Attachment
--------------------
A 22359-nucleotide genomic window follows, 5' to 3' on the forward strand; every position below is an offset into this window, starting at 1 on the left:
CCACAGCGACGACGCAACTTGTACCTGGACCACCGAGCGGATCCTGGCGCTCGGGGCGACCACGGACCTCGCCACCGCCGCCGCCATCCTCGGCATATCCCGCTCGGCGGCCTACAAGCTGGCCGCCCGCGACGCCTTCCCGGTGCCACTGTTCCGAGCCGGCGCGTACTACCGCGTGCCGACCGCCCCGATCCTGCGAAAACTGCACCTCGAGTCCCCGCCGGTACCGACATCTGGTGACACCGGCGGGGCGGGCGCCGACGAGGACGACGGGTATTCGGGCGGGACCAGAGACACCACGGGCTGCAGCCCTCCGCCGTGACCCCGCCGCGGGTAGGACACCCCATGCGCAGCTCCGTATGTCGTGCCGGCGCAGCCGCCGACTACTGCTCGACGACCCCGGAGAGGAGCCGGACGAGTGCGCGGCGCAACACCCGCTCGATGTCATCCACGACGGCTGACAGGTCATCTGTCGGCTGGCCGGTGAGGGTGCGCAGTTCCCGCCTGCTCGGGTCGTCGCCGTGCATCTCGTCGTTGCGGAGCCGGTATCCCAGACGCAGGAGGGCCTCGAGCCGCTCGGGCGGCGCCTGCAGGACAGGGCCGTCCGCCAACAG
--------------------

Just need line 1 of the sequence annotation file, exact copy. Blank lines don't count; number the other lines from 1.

A 22359-nucleotide genomic window follows, 5' to 3' on the forward strand; every position below is an offset into this window, starting at 1 on the left: